• Lake Ontario Salmon Fishing – May Kings

    Posted on February 20th, 2010 admin No comments

    Since 2004, spring fishing for king salmon, just 5 minutes outside Oswego Harbor, has been fantastic most years.  Just in the month of May anglers aboard my charter boat have boated up to 201 kings and 156 cohos, in the best of Mays.  The kings in varying abundance are always around in May, but the crazy cohos are more hit and miss.  In 2004, my anglers did not boat a single coho in May, but boated 150+ in May the very next year…, go figure!    This, in an area much better known for spring brown trout fishing.  When I first located these May kings in 2004, just outside Oswego Harbor, not one other boat was fishing for them.  The spring type fishery for these sleek, early season chromers continues on thru June, until the kings disperse. 

     

     

    Experience has taught me that high spring flow in the Oswego River is a major attraction for baitfish and spring kings and cohos.  Since 2001, another great year for spring kings, the pattern seems clear, high flows produce hot spring salmon fishing.  Soo…, huge dumps of lake effect snow in central New York and the Finger Lakes are a kind of a love-hate thing.  You hate to move it during the winter, but you love it when high runoff in the Oswego River sucks in May kings.

     

     

    Some springs, the Oswego River flows at close to 25,000 cfs, almost twice the normal flow for this time of year.   Laden with nutrients from thousands of acres of rich farmland in the Finger Lakes watershed, the huge greenish colored plume of water off Oswego Harbor is like an oasis in the Sahara to fish in eastern Lake Ontario.  It’s a magnet for both baitfish and predators like browns, cohos, and rainbows, but especially aggressively feeding spring kings.  Some years, the spring king fishing extends out from the Oswego area east into Mexico Bay, but most years the bullseye for eastern Lake Ontario king anglers is the 2-4 mile zone, just east of Oswego Harbor.

     

     

    When it comes to cashing in on this super spring king fishing on a typical sunny May day, you should remember the number one rule of May salmon fishing…,  the early bird definitely gets the worm.  Leaving the dock at Oswego Marina at 5:00 AM, it’s only a short 5-minute boat ride for me to the fishing grounds in give or take 90 to 100 feet of water.  Most mornings I try to have my rods in the water just before daybreak.  At that time, almost no fish or bait can be seen on my 10” color Sitex video fish finder deeper than 30 feet.  This is one of the main reasons the May king salmon fishery was overlooked by anglers.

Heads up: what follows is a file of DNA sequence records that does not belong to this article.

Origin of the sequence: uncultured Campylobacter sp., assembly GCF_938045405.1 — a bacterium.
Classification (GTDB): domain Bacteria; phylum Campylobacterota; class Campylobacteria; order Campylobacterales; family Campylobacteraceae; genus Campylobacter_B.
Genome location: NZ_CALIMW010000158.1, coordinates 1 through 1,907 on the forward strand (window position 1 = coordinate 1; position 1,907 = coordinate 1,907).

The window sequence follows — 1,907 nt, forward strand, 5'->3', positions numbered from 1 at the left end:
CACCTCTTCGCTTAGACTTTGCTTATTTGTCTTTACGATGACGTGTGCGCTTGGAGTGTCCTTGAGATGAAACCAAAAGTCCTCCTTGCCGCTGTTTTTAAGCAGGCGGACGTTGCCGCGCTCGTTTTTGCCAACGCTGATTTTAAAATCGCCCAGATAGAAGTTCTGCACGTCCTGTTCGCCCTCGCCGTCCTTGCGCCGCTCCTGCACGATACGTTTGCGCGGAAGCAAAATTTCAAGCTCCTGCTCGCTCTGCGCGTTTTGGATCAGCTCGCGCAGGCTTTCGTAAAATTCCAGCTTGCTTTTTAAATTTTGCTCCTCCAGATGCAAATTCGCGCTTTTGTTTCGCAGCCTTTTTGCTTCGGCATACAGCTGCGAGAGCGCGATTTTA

Some calm mornings at first light, salmon can be seen porpoising right on the surface…, exciting.  All the early morning action is in the top 30 feet of water, and I mean action.  Triples and quads are not unusual.  One morning, my crew of three,   ranging from 79 to 85 years old, including one lady angler, hooked and landed six kings at once from 13 – 19 lbs.  Whew!

     

      Even though the surface water temperature in early May is 39-40 degrees, on  sunny days, kings start to move deep by 7:00 -9:00 AM and are often flat on bottom in 120 feet of water by late morning, another reason the May king salmon fishery was overlooked.

     

     

    ProChip Flashers and dodgers trailed by flies are my standard fare for spring kings.  Northern Kings and Michigan Stingers are also excellent spring king medicine.  Although, a standard spread of downriggers, Dipsey Divers, and copper line fished from planer boards get lures down to kings, I’m sure that stickbaits off the boards would catch fish right at the crack of daylight, if you wanted to run them.  The only problem is, once it starts to get light, the kings drop deeper quickly.  My personal favorite in May is a white ProChip 8 trailed by a blue pearl/glow fly, whenever I’m dealing with low to moderate light levels.  The Diehard NK28,  black alewife Stinger, blue dolphin Silver Streak, and other standard spoons are some of my favorites.   Copper off the boards is a killer!

    Four king salmon at once in early May just out of Oswego Harbor!

    Four king salmon at once in early May just out of Oswego Harbor!

     

    One thing for sure…, you don’t need long rigger setbacks to catch May kings in early morning.  My anglers have boated hundreds that were caught on riggers, 25-30 feet down and only 12’ back.  As light levels rise, though, longer setbacks often fish better.  The same is true for wire Dipseys which on my boat are fishing on 40’ of wire, #3 setting, just as it starts to crack daylight.  One of my hottest early morning rigs is a thumper rod with a 10 oz. ball on 80’ of wire with a dodger/fly.   I start the morning with two copper lines fishing from each megaboard, the outer one with 100’ of copper and a spoon, and the inner one with 200’ of copper and a ProChip/fly.